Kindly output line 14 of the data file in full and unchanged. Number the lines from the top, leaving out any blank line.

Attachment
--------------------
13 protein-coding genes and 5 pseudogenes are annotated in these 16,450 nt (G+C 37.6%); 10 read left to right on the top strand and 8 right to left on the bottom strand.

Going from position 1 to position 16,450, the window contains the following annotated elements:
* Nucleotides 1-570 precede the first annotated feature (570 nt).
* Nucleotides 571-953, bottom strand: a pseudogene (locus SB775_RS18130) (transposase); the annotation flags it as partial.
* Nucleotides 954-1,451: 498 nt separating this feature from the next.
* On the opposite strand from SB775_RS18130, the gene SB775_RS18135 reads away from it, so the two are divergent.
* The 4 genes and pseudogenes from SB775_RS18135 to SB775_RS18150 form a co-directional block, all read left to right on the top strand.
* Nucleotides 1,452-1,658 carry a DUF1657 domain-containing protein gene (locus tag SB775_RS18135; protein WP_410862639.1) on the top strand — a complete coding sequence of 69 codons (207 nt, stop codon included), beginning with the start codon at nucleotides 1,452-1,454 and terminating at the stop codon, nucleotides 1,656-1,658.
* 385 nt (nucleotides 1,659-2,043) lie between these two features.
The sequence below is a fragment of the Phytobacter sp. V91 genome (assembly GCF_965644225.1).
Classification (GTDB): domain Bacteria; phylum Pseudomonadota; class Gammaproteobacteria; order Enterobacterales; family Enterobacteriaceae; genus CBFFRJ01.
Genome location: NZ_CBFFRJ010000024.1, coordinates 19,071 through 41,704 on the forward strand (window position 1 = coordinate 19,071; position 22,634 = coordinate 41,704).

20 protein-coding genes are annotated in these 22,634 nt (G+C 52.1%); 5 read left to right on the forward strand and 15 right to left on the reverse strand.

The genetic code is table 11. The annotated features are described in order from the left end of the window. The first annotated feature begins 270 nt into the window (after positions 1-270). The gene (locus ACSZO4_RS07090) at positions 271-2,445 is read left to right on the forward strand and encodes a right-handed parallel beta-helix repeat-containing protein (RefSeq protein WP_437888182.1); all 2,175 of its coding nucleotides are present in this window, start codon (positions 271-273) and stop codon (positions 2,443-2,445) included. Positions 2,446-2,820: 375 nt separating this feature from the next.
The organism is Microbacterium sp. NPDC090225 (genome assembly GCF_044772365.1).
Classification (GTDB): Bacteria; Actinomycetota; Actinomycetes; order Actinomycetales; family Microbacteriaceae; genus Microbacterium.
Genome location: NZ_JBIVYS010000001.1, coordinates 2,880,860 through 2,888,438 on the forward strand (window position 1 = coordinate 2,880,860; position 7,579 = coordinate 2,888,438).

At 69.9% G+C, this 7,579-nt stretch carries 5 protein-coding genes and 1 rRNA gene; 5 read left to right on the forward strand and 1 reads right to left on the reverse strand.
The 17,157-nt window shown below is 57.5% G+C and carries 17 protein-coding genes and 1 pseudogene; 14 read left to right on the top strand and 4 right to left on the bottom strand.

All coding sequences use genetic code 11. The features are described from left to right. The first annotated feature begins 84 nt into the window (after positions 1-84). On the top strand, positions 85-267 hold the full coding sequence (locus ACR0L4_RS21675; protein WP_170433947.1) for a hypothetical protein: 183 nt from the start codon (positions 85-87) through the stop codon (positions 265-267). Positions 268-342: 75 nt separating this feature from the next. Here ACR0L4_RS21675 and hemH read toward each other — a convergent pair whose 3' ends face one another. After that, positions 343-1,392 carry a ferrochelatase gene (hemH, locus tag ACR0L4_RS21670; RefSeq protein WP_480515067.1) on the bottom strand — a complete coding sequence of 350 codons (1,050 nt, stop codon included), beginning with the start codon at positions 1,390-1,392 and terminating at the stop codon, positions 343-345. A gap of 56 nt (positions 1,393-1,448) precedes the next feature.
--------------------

The genetic code is table 11. The annotated features are described in order from the left end of the window. The first annotated feature begins 270 nt into the window (after positions 1-270). The gene (locus ACSZO4_RS07090) at positions 271-2,445 is read left to right on the forward strand and encodes a right-handed parallel beta-helix repeat-containing protein (RefSeq protein WP_437888182.1); all 2,175 of its coding nucleotides are present in this window, start codon (positions 271-273) and stop codon (positions 2,443-2,445) included. Positions 2,446-2,820: 375 nt separating this feature from the next.